Australians at Venice Biennale – what does the history say?

A new book maps out the cultural aspirations and artistic accents of Australian representation at Venice Biennale, once Anglo-derived, now definitely cosmopolitan and Indigenous.

Every time I hear the worn-thin description of the Venice Biennale as the ‘Olympics of the Art World’ it makes me want to run full tilt into a brick pavilion. Where this idea was hatched, I am not certain. But I only ever hear it in Australia, where sport reigns above all else, so I’m pretty confident we are the progenitor of this wrong analogy. Just to be perfectly clear, it’s not a race, nor a competition. It’s a participation.

To participate in the Venice Biennale is to have the opportunity to enter into a milieu of experimentation, contest of ideas, dialogue of forms and discovery of shared and divergent aesthetics – each pursuing a way to express the sentiments, contexts and issues of our time.

The Biennale’s particular concentration on ‘contemporary’, meaning ‘with the times’, is a guide to this understanding.

Since the Biennale’s inception, in 1895, Australia has participated in many editions of Venice. But not all. Between 1897 and 1988 Australia made quixotic appearances as an exhibitor. High moments include 1954 when opportunistically (the works were already in London) the parched-land, red-earth pictures of Sidney Nolan, Russell Drysdale and William Dobell hit a postwar, apocalyptic note, coinciding with a receptive mood in Europe.

In 1956 Albert Tucker (who was in Rome) showed his works reflecting upon Christian agonies and Australian rural relicism. And, in 1978, the materialist, alchemical and earthed works of Robert Owen, John Davis and Ken Unsworth found a simpatico reception in the arte povera moment.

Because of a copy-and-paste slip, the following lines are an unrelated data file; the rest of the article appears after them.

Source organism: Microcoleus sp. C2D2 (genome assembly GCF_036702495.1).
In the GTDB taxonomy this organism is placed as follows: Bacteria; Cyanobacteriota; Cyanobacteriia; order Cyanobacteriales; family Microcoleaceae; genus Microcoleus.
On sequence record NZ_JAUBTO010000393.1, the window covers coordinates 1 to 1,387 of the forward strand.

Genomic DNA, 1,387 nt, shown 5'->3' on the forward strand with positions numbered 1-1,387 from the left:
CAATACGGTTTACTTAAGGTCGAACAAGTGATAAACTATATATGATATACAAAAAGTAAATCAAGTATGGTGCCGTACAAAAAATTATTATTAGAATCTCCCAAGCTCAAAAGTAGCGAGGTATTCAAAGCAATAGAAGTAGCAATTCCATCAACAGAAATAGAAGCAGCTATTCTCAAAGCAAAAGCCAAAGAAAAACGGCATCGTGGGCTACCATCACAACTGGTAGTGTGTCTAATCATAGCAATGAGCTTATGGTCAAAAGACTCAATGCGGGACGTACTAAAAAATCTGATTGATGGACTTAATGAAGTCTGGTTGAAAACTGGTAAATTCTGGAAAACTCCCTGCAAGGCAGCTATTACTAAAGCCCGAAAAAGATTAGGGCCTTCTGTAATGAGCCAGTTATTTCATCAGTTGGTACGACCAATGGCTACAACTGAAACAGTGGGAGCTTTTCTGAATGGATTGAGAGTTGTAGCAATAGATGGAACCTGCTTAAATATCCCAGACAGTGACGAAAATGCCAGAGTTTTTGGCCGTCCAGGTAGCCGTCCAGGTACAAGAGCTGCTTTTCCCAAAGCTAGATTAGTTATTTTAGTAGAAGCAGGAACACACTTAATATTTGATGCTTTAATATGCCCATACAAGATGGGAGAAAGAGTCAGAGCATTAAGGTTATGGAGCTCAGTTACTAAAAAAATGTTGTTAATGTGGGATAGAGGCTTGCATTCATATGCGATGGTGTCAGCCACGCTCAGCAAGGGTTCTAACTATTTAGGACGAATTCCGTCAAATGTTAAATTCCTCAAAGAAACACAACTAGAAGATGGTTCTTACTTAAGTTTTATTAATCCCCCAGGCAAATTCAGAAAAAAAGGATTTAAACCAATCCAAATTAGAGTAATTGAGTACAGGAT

Other occasions triggered high emotion: incredulity at the retrograde inclusion in 1958 of Arthur Streeton in the Robert Menzies–led era; bemusement and outrage at Tony Coleing’s Vegemite sandwiches and antinuclear yellow cake in 1980.

Australia, originally late to the party, was a complete no-show between 1958 and 1978 (and in 1984).

In many ways 1978 can be seen as an ideological and cultural shift in respect of Venice. The formation of the Australia Council and its charter to ‘promote the knowledge and appreciation of Australian arts … to persons in other countries’ provided a confident directive.

The appointment of a selection committee consisting of art professional peers, chaired by the well-informed, well-connected and curatorial-minded Elwyn Lynn, ensured that the Australian participation that year was aligned with international trends and fitted assuredly into the theme of the Biennale – From Nature to Art, from Art to Nature.

Australia’s participation is a history of politics articulated through art. Its ups, downs and sidesteps reflect waves of conservatism, growing national identity, policy shifts and prioritisations and, of course, the ‘Tyranny of Distance’ and economics.

Until the late 1970s it was also burdened by feelings of inferiority, with many efforts being financially assisted by Britain maternalistically.

From 1988, after a long campaign commenced in 1907 by Antonio Dattilo-Rubbo, continued by Nolan in 1954 and later ignited by our Bicentennial celebrations, Australia finally committed to erecting a pavilion which was to compel and guarantee our continued presence in all Biennale editions.

The original (temporary) Philip Cox–designed building is now gone. In its place is the commodious, confident black box designed by Denton Corker Marshall, nicely nestled in foliage and seemingly there to stay. That’s a very potted history and in other pages you will no doubt learn about the fits and starts of this long campaign.

So what does it mean to be a participant in such an exposition of world art?

If you ask an artist they will tell you that it is about being part of the aforementioned environment of showing with peers and exploring ideas through their practice. Naturally they hope for opportunities to accrue from the exposure to the largest gathering of international curators worldwide who attend the event. They dream that their work will find responses in the minds and ideas forming in curatorial plans globally. They also hope that showing in Venice will generate a new phase in their career that will enable them to be in the world with their art and not just visiting it on this one tremendous occasion.